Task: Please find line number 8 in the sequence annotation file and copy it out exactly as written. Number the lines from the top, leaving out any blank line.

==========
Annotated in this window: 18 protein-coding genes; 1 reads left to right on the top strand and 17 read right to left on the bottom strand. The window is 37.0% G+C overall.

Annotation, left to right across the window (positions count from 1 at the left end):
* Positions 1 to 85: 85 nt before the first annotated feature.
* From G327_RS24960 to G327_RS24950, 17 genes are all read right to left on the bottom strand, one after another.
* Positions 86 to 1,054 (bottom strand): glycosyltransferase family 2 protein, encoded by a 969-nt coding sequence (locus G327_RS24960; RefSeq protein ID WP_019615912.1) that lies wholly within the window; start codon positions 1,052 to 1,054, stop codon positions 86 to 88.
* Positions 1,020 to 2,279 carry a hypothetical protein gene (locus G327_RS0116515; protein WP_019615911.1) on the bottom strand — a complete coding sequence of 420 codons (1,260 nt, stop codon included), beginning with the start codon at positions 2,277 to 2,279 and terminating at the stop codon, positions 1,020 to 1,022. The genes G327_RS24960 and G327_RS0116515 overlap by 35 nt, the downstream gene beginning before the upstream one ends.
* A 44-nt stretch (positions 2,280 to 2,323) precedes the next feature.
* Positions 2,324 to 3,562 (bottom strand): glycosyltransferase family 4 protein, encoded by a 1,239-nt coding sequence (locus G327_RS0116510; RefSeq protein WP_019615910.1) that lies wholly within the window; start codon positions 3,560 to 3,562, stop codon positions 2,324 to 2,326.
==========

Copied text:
* Positions 2,324 to 3,562 (bottom strand): glycosyltransferase family 4 protein, encoded by a 1,239-nt coding sequence (locus G327_RS0116510; RefSeq protein WP_019615910.1) that lies wholly within the window; start codon positions 3,560 to 3,562, stop codon positions 2,324 to 2,326.